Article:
Published January 14, 2015
Russian police broke up anti-Kremlin protests in Moscow and St. Petersburg on Sunday, and detained more than 100 demonstrators, including several opposition leaders.
In Moscow, several hundred demonstrators gathered in a central square, defying a ban imposed by authorities. The protesters said their rally was banned in violation of the Russian constitution's guarantee of the right to gather.
They denounced the policies of President Dmitry Medvedev and his predecessor and mentor Vladimir Putin, who continues to wield broad powers as Russia's powerful prime minister.
Protesters shouted "Shame!" and "Down with Putin!" as Moscow police in riot gear pushed them into buses. Several dozen protesters were detained, including opposition leaders Boris Nemtsov, Eduard Limonov, Ilya Yashin, and the head of the Memorial rights group, Oleg Orlov.
Police spokesman Viktor Biryukov said about 300 people took part in the Moscow rally and about 100 were detained.
Police quickly dispersed a similar rally in St. Petersburg, detaining most of several dozen protesters who gathered on a downtown Nevsky Prospect. Some of the demonstrators were beaten with truncheons.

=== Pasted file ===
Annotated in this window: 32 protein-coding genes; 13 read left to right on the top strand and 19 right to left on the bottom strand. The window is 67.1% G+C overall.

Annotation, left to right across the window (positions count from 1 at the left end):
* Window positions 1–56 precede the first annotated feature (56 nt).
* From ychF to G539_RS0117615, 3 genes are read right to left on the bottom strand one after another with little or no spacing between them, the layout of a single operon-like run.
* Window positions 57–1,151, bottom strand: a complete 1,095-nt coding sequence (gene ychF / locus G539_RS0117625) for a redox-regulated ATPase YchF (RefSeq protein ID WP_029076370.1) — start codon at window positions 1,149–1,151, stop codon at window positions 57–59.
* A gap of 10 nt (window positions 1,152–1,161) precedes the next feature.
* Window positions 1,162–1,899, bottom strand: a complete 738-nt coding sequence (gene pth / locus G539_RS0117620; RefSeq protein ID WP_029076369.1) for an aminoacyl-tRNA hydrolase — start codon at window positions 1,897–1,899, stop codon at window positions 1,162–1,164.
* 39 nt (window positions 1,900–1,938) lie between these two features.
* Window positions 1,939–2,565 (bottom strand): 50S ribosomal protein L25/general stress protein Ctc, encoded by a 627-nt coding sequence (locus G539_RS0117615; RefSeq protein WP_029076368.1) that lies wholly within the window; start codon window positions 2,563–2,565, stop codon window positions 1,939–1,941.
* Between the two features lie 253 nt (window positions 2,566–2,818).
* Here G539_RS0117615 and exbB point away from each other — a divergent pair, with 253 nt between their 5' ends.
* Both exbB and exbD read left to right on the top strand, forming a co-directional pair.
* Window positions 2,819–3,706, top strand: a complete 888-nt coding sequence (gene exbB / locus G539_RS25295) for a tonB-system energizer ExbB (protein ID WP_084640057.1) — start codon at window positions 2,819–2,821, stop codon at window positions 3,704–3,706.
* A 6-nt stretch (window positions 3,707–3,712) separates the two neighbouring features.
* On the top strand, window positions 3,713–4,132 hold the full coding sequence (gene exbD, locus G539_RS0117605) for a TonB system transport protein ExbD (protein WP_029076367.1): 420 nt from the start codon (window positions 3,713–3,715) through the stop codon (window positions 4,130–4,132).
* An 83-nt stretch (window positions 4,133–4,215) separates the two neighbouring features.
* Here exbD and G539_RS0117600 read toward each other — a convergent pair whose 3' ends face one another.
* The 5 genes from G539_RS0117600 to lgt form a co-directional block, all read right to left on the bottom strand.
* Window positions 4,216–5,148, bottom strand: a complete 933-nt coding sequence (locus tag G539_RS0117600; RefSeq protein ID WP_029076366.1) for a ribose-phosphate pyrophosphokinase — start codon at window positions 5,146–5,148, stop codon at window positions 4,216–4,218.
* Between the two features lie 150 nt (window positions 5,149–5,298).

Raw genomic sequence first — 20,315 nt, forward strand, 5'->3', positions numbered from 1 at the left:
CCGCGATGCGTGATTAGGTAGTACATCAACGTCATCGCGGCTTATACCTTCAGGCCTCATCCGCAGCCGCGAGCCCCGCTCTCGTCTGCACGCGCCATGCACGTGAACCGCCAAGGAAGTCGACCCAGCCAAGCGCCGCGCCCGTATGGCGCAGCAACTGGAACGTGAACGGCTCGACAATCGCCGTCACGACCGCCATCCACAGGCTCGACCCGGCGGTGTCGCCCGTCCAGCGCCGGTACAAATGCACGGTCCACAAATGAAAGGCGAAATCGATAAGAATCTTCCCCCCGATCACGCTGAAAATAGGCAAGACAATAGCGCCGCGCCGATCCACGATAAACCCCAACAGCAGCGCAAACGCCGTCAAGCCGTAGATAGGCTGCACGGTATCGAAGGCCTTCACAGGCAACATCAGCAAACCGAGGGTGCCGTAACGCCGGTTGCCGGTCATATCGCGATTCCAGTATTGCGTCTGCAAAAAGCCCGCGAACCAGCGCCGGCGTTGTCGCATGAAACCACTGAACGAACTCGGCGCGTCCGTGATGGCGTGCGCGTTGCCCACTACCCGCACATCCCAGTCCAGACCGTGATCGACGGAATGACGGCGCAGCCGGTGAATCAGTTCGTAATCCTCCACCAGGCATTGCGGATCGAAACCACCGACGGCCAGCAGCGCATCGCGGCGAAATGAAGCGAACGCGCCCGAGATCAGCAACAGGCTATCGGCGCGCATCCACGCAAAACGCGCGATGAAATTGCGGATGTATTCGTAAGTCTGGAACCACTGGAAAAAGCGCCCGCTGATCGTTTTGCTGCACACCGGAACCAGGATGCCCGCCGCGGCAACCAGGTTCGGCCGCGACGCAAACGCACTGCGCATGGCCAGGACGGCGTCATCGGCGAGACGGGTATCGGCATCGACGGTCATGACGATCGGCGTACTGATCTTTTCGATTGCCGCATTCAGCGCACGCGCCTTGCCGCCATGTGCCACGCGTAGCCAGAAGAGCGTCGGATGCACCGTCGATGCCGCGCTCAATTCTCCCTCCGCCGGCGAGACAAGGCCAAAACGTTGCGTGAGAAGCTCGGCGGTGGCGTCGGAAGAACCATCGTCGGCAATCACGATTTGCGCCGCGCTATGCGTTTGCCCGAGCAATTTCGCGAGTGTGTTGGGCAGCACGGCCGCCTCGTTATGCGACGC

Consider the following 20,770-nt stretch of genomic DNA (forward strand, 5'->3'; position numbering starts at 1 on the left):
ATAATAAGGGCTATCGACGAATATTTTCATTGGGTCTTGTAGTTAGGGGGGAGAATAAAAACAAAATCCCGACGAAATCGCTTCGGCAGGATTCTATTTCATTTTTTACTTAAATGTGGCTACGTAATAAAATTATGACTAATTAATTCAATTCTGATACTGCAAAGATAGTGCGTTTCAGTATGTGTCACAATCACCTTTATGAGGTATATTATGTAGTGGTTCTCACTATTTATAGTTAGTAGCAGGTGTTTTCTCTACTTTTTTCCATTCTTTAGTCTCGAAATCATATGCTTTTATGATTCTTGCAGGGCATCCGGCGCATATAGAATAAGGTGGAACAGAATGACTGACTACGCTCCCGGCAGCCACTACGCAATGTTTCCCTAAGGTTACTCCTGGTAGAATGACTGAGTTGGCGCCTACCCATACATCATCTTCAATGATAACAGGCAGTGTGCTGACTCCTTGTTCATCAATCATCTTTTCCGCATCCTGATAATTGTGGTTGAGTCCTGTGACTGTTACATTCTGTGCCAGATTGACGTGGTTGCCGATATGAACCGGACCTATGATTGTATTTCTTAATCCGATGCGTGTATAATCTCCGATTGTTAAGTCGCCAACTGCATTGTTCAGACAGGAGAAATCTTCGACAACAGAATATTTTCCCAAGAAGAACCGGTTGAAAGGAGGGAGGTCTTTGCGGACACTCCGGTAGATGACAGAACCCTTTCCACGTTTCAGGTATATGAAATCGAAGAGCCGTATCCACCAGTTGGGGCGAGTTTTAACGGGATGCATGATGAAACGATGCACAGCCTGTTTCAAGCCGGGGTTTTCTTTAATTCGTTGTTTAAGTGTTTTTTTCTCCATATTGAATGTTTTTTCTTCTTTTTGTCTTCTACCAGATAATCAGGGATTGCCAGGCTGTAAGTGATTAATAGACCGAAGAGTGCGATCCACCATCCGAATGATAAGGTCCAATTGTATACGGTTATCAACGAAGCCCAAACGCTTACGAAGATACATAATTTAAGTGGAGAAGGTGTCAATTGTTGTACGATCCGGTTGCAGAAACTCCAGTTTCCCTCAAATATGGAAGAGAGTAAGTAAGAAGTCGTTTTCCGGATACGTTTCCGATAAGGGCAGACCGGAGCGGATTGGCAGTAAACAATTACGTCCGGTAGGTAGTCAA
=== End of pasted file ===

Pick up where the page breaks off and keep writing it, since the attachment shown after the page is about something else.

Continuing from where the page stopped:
Protests also were held Sunday in Yekaterinburg, Russia's third-largest city, in the Ural Mountains; in Krasnoyarsk in central Siberia; and in the far eastern port of Vladivostok. Police didn't move to break them up, according to Ekho Moskvy radio.
Similar opposition demonstrations were held in Moscow on the last days of July, August and October. The timing is a nod to the 31st Article of the Russian constitution, which guarantees the right of assembly.
Each time, the city authorities banned the rallies, saying that some other events would be held in the area on that day.
Sunday's protest in Moscow attracted more participants than previous rallies. Opposition leaders said they hope an even larger number will attend a protest on the last day of March.
Russian authorities have shown little tolerance of dissent, banning most opposition rallies and sending riot police to detain protesters.